Another old review from a forum about a movie that wowed me when I first saw it and has remained compelling to watch each time I’ve come across it since then:
First off, this movie is out there. If you find a Hollywood horror tough, forget about this. It is mad, but clearly with method in it, and a lot of class. It is very intelligent as well as deranged, and moving as well as horrifying.
The plot is brilliant. It doesn’t let you down either after so much build up, and the music is wonderful, really raising the level of drama. This isn’t some petty gore movie or something freakish just for the sake of it. This has feeling and thought behind it, and the two antagonists are vile and yet not without sympathy. They are never apologised for, just explained.
You will watch this to find the answers, but at the same time will care about the whos and the whys.
I wouldn’t call this a horror movie, but it is horrifying at times, yet can be funny and moving too. For some reason Asian cinema can do all these without lessening the others; unlike a Tarantino or Ritchie movie, this isn’t a jolly violence fest, but a movie that inhabits each area naturally.
But the horror moments are really vicious, and #SPOILER# I will warn people that there is a scene where he eats a live squid, and this is actually real. Korean cinema has no problem with this, so look out. You won’t get the line ‘no living thing was harmed in the making of this movie’!
A lot of the subject matter is disturbing too, but then this movie sets out to disturb, not tantalise or make light of. Again, the topics are dealt with seriously and the outrageous moments work because they knock you back. They make the reaction of the characters that much more understandable.
This movie contains violence, sex scenes and bad language (in Korean), but again, the real things to beware are the disturbed natures of the main characters. Beware the monster.
It is based on a manga series I should add, about a man who goes missing.
In this film, it starts with a dramatic moment, then goes back, and you see Oh Dae-Soo, who is drunk, shouting and causing trouble. Soon after he disappears, and then you see him locked up, pleading, insulting and yelling at one of his captors.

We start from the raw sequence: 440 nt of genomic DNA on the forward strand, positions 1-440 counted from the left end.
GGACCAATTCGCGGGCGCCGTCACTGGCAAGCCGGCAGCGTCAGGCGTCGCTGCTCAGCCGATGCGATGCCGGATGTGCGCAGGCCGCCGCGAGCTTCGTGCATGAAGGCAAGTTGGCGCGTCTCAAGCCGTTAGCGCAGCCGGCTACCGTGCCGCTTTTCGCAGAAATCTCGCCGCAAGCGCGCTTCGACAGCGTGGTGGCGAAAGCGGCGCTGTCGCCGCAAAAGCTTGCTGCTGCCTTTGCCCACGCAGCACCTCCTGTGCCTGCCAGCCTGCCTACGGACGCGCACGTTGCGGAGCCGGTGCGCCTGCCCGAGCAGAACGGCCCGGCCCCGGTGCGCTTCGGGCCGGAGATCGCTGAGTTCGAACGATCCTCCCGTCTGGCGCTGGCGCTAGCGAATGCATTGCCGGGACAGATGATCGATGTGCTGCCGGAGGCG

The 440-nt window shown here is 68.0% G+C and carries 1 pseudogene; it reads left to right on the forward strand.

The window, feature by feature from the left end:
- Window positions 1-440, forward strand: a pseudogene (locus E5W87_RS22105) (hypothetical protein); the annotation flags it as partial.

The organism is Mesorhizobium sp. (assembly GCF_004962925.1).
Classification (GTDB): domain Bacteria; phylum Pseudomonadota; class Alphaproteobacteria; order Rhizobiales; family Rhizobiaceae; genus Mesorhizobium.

He is in a room, not a cell, and has no idea why he is there or for how long. He watches TV, has meals brought, and now and then he is gassed so they can cut his hair and tidy the room.
Unsurprisingly, he goes nuts. All he wants is to get out and get revenge. He punches a wall, writes down his sins, sees on the news that his wife was murdered, supposedly by him!
He tunnels a way out but before he can take it he is released. Again, he has no idea why or who is behind this, but now he is out, all he wants is to find them, get them, do everything he can to them.
That is the set up. Basically, it is a revenge story. This horrific thing has happened to him, he wants to know why more than anything, and goes through whoever he has to for the answers, while befriending a girl and falling in love with her. But it isn’t enough for him. He sees himself as a monster now; he doesn’t fear, just fights.
Oh, I forgot to mention something special. There is one spectacular fight scene, where he takes on what looks like twenty guys in a corridor with a hammer. It is brutal, very realistic, but was also done in one take. Not heavily edited so you can’t follow it, therefore question how he could manage this. You can track his ferocious assault as it ebbs and flows until it is done.
Like I said, it is a savage quest for an answer, but once he has it he has to have revenge too. He thirsts for payback. He has so much anger to expel it has to be unleashed. Yet there are more shocks to come. The answers he seeks are arguably worse than everything he has gone through to get them. It leaves him in such a state… Well, it has to be seen to be believed.
An intense and dynamic movie. Not easy to watch, but worth it. Definitely.